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LITERARY EXTRACTS.

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THE WOMAN'S WORLD.: | -----'---í…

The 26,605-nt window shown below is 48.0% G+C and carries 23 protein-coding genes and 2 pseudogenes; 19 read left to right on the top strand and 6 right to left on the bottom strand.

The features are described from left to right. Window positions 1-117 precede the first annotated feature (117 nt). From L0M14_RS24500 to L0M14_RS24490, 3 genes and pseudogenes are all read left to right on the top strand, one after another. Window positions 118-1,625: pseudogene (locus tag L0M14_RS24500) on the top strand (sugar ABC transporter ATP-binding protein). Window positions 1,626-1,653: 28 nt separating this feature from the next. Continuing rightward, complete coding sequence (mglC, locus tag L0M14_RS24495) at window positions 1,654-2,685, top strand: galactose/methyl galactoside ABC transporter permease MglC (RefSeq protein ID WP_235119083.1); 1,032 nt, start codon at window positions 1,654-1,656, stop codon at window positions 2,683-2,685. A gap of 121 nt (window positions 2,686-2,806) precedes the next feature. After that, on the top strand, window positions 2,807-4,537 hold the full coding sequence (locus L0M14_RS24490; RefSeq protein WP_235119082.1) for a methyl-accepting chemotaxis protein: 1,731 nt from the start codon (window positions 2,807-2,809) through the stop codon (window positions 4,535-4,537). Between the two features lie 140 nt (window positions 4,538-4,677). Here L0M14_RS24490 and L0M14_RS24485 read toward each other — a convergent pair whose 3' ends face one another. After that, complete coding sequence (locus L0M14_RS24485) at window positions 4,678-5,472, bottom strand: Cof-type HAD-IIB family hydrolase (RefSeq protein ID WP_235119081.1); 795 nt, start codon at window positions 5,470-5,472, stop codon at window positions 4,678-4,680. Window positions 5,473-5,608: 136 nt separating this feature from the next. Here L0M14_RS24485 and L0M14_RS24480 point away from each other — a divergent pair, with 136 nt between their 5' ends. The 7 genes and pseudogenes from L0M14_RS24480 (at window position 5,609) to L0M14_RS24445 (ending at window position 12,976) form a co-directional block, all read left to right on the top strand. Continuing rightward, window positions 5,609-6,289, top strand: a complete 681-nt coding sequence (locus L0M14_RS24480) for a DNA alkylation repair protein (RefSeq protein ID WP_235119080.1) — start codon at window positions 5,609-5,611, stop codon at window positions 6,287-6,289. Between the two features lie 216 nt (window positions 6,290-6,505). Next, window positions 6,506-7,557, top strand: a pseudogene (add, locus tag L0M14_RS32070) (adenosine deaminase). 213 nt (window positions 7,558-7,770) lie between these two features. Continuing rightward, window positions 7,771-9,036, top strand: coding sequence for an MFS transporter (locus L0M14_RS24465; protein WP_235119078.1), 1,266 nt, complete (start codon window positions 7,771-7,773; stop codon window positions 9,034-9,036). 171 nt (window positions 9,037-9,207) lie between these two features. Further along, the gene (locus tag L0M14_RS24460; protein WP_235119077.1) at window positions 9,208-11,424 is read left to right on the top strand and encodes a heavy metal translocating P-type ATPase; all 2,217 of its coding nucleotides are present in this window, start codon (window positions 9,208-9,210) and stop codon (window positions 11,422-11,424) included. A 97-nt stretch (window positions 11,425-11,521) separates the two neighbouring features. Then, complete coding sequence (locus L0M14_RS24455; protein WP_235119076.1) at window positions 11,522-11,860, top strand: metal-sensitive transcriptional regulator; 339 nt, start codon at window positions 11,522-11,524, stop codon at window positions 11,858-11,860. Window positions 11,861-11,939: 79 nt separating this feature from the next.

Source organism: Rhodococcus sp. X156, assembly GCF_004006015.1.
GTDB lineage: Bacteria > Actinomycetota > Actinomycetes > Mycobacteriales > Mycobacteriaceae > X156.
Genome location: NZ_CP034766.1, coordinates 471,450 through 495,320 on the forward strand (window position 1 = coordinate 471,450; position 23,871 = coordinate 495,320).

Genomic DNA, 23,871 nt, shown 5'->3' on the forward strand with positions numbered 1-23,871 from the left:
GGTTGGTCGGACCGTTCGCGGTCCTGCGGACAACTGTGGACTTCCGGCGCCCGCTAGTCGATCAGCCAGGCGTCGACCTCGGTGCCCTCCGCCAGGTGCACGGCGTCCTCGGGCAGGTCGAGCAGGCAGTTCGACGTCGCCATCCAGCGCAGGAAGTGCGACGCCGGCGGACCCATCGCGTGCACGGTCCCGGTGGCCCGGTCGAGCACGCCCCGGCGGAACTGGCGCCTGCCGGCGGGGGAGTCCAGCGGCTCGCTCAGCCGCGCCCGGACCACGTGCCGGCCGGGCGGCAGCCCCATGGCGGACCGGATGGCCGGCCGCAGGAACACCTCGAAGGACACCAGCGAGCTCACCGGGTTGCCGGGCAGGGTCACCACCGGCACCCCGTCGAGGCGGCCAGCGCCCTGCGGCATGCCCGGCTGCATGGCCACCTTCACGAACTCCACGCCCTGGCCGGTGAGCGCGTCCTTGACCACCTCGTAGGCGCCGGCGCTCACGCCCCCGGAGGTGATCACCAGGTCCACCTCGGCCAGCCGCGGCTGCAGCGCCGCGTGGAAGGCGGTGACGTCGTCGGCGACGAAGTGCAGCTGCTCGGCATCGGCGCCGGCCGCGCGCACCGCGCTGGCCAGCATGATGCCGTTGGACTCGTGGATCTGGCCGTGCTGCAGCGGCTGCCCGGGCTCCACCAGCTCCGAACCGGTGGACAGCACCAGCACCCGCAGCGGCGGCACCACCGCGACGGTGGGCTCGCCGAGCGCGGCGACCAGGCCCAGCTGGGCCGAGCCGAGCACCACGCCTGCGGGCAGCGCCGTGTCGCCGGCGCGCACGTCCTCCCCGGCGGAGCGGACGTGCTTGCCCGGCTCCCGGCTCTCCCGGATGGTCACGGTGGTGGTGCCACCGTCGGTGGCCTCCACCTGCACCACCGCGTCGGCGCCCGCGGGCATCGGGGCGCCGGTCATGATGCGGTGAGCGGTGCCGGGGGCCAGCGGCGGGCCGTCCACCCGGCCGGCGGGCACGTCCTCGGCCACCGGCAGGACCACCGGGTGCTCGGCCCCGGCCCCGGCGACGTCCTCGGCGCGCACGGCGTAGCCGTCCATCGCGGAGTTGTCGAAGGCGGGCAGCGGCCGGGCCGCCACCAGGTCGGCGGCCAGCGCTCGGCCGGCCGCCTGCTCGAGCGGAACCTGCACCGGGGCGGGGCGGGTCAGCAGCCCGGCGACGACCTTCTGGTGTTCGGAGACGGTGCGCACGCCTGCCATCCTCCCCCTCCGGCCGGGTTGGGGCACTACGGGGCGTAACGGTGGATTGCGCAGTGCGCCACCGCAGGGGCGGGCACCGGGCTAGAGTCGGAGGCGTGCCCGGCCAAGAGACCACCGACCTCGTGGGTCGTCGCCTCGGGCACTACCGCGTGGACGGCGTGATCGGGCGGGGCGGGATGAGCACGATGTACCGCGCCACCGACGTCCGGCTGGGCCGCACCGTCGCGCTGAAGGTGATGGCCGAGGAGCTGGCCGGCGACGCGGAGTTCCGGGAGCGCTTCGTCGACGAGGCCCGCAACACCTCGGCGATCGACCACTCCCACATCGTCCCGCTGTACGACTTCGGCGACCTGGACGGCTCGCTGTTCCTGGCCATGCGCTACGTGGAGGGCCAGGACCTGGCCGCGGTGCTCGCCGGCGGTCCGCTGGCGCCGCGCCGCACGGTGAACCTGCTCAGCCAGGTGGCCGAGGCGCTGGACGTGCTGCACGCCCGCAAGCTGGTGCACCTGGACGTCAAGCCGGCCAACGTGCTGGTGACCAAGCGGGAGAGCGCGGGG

_.::".,.HOME -HINTS. ..'-.:!…